Talks to protect Bacton Gas Terminal Complex on north Norfolk coast from erosion
- Credit: Archant
High-level talks are under way to protect one of Britain's main gas terminals on the Norfolk coast from cliff erosion.
Discussions between the Bacton Terminal Complex operators and North Norfolk District Council are taking place after the devastating December 5 tidal surge last year.
The event caused new cliff losses and concerns about erosion around the gas site were raised earlier this year with North Norfolk MP Norman Lamb and the district council.
Mr Lamb held a meeting at parliament between energy secretary Ed Davey, coastal minister Dan Rogerson and senior figures from the Environment Agency, the district council and gas terminal operators.
It was agreed the best way to protect the Bacton terminal was to link it to wider coastal erosion work so communities were not put at risk.
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The district council and terminal operators are carrying out an investigation ahead of a proposal to protect the gas site.
Mr Lamb said: 'I was determined to make sure that this meeting took place so that ministers could understand the need for local organisations to work together to protect the coastal communities alongside the Bacton terminal.
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'Dan Rogerson, the Lib Dem environment minister, very recently visited Walcott and really understands the challenges we face. I am pleased that we were able to agree a way forward, and I will continue to monitor progress closely over the coming months to make sure that we keep up the momentum.'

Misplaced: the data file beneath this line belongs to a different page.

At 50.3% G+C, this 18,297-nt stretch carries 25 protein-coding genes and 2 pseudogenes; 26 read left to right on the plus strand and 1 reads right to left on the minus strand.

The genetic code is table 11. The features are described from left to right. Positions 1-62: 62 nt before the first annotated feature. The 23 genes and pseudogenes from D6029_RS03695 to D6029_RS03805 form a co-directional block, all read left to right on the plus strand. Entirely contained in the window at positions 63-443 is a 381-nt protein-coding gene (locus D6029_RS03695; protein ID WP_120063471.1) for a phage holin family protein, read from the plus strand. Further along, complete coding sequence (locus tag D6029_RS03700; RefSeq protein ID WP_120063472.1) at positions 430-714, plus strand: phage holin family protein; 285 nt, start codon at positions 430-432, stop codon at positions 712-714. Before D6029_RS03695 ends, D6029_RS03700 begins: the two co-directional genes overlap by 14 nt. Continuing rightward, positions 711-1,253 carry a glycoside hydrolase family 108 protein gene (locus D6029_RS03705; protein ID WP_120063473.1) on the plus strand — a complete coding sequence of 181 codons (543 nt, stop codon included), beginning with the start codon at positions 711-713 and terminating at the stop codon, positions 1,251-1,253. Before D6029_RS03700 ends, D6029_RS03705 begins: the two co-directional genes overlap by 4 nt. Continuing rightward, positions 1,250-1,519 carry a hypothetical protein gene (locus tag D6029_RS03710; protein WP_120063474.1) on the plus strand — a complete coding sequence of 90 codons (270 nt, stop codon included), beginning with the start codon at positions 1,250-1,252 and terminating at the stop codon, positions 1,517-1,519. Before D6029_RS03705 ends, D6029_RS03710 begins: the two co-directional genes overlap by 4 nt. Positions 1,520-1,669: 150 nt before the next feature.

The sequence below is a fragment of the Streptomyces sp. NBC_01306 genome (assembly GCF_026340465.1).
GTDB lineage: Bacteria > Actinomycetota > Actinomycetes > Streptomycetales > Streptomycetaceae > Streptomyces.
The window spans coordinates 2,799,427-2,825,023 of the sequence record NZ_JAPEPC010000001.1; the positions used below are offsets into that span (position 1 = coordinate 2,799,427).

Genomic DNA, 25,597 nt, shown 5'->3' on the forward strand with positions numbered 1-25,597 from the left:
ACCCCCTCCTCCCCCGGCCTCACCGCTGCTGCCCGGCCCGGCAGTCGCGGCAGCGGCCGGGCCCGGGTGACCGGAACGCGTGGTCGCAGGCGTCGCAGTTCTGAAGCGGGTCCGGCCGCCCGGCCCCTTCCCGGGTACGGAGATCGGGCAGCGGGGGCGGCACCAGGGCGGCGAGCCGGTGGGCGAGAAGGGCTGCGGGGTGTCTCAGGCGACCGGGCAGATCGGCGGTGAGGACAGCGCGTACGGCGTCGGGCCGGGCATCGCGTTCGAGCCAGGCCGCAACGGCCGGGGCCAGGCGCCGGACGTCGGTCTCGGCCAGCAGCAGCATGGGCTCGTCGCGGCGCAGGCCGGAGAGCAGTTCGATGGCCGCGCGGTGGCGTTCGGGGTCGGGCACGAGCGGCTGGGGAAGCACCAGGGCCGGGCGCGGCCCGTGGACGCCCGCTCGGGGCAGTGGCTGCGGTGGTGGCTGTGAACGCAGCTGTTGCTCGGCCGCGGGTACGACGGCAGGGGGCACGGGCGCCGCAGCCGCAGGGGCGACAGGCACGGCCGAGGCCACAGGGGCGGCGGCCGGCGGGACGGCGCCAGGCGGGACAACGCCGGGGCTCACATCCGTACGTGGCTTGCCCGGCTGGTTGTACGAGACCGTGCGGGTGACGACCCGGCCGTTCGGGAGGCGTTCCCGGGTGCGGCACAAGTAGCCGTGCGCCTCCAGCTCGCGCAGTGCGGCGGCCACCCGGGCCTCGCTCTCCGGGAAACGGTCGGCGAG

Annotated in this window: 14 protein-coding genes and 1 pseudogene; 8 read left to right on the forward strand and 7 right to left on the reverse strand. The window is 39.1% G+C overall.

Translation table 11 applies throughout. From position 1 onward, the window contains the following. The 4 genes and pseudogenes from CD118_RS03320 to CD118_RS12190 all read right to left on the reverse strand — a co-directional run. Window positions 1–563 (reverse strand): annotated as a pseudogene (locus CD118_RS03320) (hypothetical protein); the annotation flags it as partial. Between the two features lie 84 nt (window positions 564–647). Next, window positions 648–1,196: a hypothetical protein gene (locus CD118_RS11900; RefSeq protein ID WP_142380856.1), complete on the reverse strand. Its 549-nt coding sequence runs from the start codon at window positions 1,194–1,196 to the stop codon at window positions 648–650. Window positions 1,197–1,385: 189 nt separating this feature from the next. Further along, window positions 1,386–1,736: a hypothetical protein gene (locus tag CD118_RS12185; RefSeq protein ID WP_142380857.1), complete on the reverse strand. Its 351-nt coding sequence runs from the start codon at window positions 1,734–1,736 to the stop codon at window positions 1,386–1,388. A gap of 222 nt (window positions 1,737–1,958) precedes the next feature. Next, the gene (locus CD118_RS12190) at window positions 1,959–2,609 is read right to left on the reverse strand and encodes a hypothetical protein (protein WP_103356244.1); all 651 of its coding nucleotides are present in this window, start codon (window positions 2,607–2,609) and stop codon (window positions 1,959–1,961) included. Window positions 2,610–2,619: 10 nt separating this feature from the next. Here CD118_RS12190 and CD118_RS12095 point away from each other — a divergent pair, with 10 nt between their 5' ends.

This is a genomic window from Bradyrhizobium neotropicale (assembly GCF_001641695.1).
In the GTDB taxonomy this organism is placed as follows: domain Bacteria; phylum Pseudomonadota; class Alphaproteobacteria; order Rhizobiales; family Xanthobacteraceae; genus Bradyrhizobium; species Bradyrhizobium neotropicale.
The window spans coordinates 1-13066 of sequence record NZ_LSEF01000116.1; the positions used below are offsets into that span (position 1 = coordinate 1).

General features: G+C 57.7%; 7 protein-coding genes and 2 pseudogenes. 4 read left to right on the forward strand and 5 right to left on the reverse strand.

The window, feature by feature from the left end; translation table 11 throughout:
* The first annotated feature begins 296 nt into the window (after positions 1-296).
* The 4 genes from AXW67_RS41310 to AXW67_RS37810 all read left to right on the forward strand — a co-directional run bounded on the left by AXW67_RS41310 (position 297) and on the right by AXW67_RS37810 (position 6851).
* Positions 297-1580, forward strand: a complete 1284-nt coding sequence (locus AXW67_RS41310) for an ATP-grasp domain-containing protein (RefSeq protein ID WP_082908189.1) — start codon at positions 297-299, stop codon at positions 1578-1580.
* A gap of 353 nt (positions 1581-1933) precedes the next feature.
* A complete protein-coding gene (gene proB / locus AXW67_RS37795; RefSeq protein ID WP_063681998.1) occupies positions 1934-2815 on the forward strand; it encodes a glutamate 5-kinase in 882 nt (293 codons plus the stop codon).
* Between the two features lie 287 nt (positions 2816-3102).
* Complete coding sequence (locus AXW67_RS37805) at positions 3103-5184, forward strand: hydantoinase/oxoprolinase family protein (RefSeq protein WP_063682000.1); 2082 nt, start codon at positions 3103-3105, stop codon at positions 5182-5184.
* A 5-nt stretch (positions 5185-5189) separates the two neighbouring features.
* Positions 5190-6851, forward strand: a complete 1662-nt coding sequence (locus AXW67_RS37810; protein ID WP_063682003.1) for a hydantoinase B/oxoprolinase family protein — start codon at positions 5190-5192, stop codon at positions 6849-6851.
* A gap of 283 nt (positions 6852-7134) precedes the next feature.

North Norfolk District Council's cabinet member for coast and environmental services, Angie Fitch-Tillett, said: 'Such an opportunity to jointly work with communities, private companies and central government is hugely positive and will provide the best opportunity for progress and a unified way forward.'
Chris Starkie, managing director of New Anglia LEP, said: 'Clearly Bacton is a vital piece of infrastructure importing a quarter of the UK's gas supply and supporting a large number of jobs on the site. We are, of course, aware of issues that came to light during last winter's tidal surge and we will work with North Norfolk District Council and other agencies to ensure the continued protection of the site.'
For the full story read tomorrow's EDP.